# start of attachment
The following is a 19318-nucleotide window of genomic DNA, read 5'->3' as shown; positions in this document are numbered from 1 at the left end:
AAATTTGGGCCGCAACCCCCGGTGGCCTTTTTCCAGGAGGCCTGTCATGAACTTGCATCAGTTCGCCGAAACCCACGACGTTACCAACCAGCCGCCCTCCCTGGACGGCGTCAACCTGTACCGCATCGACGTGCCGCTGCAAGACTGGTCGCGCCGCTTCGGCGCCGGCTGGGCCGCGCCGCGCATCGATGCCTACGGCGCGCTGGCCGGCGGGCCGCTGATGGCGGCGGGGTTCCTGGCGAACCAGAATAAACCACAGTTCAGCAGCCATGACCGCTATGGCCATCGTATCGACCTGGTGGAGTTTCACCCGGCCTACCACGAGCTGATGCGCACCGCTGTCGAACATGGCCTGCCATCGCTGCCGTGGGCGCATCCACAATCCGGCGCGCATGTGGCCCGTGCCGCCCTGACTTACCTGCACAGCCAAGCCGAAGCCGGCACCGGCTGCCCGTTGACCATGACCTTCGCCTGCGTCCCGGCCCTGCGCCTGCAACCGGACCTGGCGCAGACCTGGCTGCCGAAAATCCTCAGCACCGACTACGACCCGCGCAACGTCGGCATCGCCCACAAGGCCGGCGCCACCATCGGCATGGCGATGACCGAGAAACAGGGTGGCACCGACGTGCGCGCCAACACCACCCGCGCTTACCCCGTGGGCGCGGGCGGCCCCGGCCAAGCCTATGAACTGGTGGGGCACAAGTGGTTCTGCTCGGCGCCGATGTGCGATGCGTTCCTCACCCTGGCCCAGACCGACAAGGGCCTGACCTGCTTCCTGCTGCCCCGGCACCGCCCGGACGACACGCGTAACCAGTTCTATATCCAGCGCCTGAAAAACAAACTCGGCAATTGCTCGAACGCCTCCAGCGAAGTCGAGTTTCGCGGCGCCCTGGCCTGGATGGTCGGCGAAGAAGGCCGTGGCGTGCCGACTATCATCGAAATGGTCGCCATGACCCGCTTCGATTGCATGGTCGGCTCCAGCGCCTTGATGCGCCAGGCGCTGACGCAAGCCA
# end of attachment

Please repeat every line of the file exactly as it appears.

The following is a 19318-nucleotide window of genomic DNA, read 5'->3' as shown; positions in this document are numbered from 1 at the left end:
AAATTTGGGCCGCAACCCCCGGTGGCCTTTTTCCAGGAGGCCTGTCATGAACTTGCATCAGTTCGCCGAAACCCACGACGTTACCAACCAGCCGCCCTCCCTGGACGGCGTCAACCTGTACCGCATCGACGTGCCGCTGCAAGACTGGTCGCGCCGCTTCGGCGCCGGCTGGGCCGCGCCGCGCATCGATGCCTACGGCGCGCTGGCCGGCGGGCCGCTGATGGCGGCGGGGTTCCTGGCGAACCAGAATAAACCACAGTTCAGCAGCCATGACCGCTATGGCCATCGTATCGACCTGGTGGAGTTTCACCCGGCCTACCACGAGCTGATGCGCACCGCTGTCGAACATGGCCTGCCATCGCTGCCGTGGGCGCATCCACAATCCGGCGCGCATGTGGCCCGTGCCGCCCTGACTTACCTGCACAGCCAAGCCGAAGCCGGCACCGGCTGCCCGTTGACCATGACCTTCGCCTGCGTCCCGGCCCTGCGCCTGCAACCGGACCTGGCGCAGACCTGGCTGCCGAAAATCCTCAGCACCGACTACGACCCGCGCAACGTCGGCATCGCCCACAAGGCCGGCGCCACCATCGGCATGGCGATGACCGAGAAACAGGGTGGCACCGACGTGCGCGCCAACACCACCCGCGCTTACCCCGTGGGCGCGGGCGGCCCCGGCCAAGCCTATGAACTGGTGGGGCACAAGTGGTTCTGCTCGGCGCCGATGTGCGATGCGTTCCTCACCCTGGCCCAGACCGACAAGGGCCTGACCTGCTTCCTGCTGCCCCGGCACCGCCCGGACGACACGCGTAACCAGTTCTATATCCAGCGCCTGAAAAACAAACTCGGCAATTGCTCGAACGCCTCCAGCGAAGTCGAGTTTCGCGGCGCCCTGGCCTGGATGGTCGGCGAAGAAGGCCGTGGCGTGCCGACTATCATCGAAATGGTCGCCATGACCCGCTTCGATTGCATGGTCGGCTCCAGCGCCTTGATGCGCCAGGCGCTGACGCAAGCCA